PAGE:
The disciplines of abstinence--solitude, silence, fasting, frugality, chastity, secrecy, and sacrifice--help train the soul to listen to the small voice of God. (35) Over and over Scripture commands us to listen. (42)

"Waiting on God is an honorable pastime in Scripture, even though it's not popular in our typical life in the fast lane." Waiting for the Lord can be full of expectancy and peacefulness. (46) "But the point of resting, waiting, and listening is to build relationship." (47)

"Before contemplative prayer can become something we want to do, we must understand God as someone we want to be with." (50)

Contemplation is rooted in the study and meditation of Scripture. This keeps it from becoming a way to put words in God's mouth. (54) One first reads and then meditates. "Meditation invites you to settle in a verse or passage, finding words and images in which you can nest and rest. You insert yourself into the text, thereby letting it insert itself into your heart." (55)

"When we meditate, we focus on a Scripture and ask, 'What if I had been the person Jesus healed? What would that experience have been like?' Entering the text this way retrains the soul by helping us encounter God in a personal way and live in the sense that we have been spoken to personally by God." "So meditation is different from Bible study. In Bible study, we dissect the text [ask it questions]; with meditation, we enter into the text [let it question us]." (56)

"Meditation investigates, contemplation wonders." (57, quoting Avery Brooke) "The task for us, then, is to fix the eye of our soul upon the greatness of God." (57) "The more we meditate and contemplate, the more God permeates the ordinary moments of life." (58)

"Some Christians object to meditation because it uses the imagination. It is wiser, however, to give our imagination to God to be retrained by Him than to withhold it. The process of spiritual formation allows every part of our being to be embraced and schooled by God, and the imagination needs retraining as much as anything else. If we ignore our imagination, it finds entertainment of its own. When activated by the images and truths of Scripture, the imagination enables the penetrating Word of God to become active in our lives." (59)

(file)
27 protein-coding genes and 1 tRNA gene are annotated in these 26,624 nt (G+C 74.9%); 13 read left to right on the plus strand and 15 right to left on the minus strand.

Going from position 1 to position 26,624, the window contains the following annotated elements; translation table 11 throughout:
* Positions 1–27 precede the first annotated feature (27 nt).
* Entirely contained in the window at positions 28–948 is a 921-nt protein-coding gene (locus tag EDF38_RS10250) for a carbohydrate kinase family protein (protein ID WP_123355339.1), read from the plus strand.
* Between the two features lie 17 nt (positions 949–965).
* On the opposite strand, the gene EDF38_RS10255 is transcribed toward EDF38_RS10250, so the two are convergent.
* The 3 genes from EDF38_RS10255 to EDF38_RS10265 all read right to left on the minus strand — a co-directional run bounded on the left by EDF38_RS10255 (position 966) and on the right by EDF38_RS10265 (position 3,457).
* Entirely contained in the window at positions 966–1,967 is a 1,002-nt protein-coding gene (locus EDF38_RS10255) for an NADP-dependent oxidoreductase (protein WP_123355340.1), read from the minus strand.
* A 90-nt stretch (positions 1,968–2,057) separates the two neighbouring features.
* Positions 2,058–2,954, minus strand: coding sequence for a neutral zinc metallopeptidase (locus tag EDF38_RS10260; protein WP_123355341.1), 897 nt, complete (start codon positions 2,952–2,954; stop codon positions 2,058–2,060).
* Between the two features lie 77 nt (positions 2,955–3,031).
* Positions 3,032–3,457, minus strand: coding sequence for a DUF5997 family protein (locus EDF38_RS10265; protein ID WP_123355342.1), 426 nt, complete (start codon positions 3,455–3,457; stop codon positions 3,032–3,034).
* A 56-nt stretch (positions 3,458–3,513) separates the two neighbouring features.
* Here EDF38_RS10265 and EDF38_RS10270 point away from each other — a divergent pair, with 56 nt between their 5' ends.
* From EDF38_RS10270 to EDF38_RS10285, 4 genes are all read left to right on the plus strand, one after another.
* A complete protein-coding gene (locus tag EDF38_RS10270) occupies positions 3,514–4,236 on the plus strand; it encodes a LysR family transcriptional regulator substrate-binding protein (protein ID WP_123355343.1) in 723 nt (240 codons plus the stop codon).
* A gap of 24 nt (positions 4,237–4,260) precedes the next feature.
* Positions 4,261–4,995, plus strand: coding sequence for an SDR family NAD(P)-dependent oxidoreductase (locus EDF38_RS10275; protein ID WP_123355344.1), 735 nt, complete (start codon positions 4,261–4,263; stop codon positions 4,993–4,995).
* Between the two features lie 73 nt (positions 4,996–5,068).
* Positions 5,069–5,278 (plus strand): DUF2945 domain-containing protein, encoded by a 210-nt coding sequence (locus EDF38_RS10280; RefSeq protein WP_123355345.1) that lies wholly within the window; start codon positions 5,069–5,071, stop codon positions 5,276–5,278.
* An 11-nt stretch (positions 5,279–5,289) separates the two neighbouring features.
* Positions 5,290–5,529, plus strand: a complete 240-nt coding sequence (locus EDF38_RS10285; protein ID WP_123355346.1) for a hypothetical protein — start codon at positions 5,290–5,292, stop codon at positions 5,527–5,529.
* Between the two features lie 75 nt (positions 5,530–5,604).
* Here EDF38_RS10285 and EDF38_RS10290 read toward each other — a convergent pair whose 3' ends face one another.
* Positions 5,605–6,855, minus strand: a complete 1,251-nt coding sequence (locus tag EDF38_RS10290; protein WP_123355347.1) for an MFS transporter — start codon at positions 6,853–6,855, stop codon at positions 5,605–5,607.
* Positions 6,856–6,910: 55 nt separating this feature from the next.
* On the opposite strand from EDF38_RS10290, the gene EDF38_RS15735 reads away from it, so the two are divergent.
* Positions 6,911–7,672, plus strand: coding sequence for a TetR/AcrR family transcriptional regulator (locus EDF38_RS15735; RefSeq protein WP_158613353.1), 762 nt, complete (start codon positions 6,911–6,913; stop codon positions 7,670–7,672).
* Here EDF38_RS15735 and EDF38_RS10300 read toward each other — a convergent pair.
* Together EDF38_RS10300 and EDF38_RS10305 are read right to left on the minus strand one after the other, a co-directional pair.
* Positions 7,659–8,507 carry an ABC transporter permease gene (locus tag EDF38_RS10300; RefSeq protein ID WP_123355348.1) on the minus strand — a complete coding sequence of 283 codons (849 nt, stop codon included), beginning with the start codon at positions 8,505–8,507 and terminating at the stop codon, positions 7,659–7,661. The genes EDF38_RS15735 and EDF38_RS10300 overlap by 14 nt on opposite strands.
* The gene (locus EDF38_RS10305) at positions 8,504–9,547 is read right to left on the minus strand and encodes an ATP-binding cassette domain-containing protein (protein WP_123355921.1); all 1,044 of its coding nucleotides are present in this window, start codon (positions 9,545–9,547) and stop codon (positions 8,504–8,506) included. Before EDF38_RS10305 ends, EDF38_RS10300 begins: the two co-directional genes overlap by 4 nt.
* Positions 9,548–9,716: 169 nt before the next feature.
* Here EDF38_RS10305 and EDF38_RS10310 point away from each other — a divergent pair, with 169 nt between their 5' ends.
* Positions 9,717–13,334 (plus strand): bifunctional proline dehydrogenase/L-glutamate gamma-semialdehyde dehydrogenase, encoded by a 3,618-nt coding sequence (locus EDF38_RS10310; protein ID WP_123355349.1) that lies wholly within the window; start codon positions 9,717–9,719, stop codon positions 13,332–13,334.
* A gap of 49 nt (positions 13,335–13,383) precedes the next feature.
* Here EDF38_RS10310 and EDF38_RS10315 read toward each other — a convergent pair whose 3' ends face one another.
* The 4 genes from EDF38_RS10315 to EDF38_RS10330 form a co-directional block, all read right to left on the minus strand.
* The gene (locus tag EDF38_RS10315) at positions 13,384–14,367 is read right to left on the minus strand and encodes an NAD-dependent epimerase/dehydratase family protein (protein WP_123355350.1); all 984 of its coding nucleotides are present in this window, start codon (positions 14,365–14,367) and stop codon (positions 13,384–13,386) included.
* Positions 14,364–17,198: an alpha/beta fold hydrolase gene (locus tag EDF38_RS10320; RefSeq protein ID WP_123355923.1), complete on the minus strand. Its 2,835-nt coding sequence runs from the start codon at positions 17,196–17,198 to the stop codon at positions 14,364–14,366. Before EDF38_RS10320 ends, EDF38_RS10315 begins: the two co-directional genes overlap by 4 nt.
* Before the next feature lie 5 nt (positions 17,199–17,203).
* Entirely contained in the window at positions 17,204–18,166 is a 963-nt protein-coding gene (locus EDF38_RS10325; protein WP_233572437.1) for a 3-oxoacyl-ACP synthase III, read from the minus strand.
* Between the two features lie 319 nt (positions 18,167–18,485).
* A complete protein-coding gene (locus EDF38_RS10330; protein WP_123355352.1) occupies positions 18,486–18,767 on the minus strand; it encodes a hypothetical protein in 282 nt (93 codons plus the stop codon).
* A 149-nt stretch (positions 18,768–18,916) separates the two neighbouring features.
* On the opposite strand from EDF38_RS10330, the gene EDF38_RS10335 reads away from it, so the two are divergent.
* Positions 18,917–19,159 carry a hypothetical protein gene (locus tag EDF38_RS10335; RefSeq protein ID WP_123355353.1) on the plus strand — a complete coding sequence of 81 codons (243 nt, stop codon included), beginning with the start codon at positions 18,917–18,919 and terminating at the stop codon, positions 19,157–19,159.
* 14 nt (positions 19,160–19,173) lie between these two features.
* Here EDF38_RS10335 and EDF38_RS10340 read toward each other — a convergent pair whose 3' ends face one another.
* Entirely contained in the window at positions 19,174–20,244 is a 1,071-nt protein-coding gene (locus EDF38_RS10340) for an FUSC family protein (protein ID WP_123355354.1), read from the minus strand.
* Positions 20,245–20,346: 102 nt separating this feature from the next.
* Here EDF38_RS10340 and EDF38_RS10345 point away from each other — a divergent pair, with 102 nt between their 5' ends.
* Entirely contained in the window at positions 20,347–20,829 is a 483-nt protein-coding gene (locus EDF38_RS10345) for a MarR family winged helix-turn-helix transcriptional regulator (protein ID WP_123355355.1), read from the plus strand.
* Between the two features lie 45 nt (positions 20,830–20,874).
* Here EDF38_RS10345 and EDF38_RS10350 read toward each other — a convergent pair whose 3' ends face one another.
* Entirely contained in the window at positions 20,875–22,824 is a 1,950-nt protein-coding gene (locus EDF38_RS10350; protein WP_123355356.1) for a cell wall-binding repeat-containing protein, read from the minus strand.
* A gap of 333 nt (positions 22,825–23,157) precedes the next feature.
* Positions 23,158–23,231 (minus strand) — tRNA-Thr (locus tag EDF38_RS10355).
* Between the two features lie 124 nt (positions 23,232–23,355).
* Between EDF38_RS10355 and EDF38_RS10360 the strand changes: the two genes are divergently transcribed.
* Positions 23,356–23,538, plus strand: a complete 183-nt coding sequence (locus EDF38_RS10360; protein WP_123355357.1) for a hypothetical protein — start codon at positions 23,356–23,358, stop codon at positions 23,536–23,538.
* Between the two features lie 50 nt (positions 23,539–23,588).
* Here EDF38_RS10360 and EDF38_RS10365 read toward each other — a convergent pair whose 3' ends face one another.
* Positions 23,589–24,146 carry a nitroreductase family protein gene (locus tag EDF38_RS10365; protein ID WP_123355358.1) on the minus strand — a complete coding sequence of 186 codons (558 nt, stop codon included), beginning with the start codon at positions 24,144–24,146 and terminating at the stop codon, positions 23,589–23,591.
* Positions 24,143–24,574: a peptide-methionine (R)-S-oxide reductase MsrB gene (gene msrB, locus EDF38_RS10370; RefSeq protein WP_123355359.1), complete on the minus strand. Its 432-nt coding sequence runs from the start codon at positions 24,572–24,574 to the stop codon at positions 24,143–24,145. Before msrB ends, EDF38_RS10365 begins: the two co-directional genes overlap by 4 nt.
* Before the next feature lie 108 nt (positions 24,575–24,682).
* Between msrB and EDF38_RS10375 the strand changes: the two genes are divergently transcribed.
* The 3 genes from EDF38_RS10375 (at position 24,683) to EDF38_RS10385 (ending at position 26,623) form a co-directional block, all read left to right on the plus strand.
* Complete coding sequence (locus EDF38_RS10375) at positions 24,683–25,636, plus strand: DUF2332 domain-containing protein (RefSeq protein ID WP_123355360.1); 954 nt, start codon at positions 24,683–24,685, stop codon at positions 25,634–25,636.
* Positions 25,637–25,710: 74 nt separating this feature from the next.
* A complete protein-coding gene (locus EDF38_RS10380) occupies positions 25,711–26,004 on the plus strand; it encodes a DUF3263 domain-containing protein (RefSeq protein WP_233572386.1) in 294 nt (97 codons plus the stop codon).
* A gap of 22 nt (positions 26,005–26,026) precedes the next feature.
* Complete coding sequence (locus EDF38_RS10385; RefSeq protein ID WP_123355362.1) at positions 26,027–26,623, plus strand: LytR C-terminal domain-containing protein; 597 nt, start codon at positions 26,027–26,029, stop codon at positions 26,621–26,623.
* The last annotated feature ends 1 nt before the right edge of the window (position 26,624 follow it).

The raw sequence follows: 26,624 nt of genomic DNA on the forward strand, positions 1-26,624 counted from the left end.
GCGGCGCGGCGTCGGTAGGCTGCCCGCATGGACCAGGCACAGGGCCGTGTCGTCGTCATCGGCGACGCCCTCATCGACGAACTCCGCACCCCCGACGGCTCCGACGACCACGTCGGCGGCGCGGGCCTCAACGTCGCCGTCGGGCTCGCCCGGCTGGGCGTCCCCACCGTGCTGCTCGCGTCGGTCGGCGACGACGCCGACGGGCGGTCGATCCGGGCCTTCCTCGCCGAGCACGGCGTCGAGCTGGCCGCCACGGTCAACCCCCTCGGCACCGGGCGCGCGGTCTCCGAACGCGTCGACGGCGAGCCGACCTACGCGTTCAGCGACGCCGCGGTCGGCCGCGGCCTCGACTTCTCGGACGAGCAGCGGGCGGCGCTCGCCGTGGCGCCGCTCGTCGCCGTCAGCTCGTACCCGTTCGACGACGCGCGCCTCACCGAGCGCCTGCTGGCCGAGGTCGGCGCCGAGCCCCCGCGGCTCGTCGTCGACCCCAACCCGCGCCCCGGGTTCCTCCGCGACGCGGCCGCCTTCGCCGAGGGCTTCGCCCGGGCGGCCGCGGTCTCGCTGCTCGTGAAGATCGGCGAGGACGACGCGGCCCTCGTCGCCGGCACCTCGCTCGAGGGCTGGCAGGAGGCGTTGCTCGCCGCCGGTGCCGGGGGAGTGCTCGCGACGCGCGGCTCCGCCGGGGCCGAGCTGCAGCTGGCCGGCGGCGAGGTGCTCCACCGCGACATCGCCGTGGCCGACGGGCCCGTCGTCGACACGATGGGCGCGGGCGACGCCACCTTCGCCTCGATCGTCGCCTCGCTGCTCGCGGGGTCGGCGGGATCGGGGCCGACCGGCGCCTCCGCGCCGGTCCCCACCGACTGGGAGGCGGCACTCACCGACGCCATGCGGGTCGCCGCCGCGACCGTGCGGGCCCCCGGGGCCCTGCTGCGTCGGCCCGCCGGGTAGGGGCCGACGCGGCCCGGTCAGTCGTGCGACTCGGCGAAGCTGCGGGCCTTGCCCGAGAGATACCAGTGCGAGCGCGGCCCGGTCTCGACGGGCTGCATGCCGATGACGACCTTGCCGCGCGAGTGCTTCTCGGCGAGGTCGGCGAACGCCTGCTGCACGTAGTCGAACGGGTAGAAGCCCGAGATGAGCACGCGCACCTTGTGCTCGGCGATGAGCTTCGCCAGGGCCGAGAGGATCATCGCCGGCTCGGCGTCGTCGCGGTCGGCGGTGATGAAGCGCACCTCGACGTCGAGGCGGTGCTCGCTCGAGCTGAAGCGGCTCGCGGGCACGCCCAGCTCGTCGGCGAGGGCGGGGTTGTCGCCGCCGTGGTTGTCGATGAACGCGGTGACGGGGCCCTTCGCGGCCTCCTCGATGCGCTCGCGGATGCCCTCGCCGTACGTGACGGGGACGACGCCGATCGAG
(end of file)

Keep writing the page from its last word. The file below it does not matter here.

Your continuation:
"Contemplation comes down to this: paying attention to God." (69) "The chief end of contemplation…is acquaintance and fellowship with God." (69, quoting Richard Baxter)

"As we linger on a character quality--say, God's generosity--we long for that quality in ourselves." (69)

"Listen with the heart and mind opened wide. This invites us to be changed." (71, quoting Wendy Wright) "The world becomes less centered in us and more centered in God." (71)

Some questions:

  • "How open to God are you? How open would you like to be?
  • "You may believe God listens, but do you believe God speaks?
  • "What are the greatest distractions that keep you from believing God is always present?
  • "What would make prayer more attractive to you?" (76)

"The two primary tools of the contemplative way are the spiritual disciplines of silence and solitude." (79) These are undervalued in our culture. "Solitude is not being alone--it is being alone with God." (80) "Solitude is not turning one's back on the world; it is turning our face toward God." (81) "Silence and solitude are outward, physical manifestations of the inward surrender of the heart. We relinquish talking, analyzing, and enjoying the company of others in order to attend only to God." (83)

"Your first priority is no longer to get what you want, but to listen to the heart of God and see what God wants. You still make requests--which are part of our relationship with God and honored by God--but surrendering to God is now the bigger issue." (85) "Listening from the heart puts…our spirit on tiptoe--alert and listening." (85)

Q. "What changes have to occur in your lifestyle to make solitude a priority in your life?" (86) "It is better to have a daily practice of ten minutes [of] solitude than to have a whole hour once in awhile." (86, quoting Henri Nouwen)

Try a retreat center or park. Or try an hour in your backyard or balcony as soon as you can. See what happens. (87)

It takes time to learn to center yourself, to bring your thoughts and attention into your heart to listen to what is happening in your soul. (90) Centering is moving to God's wavelength, thinking the kind of thoughts He thinks. Centering calms us and makes us alert in God. (90)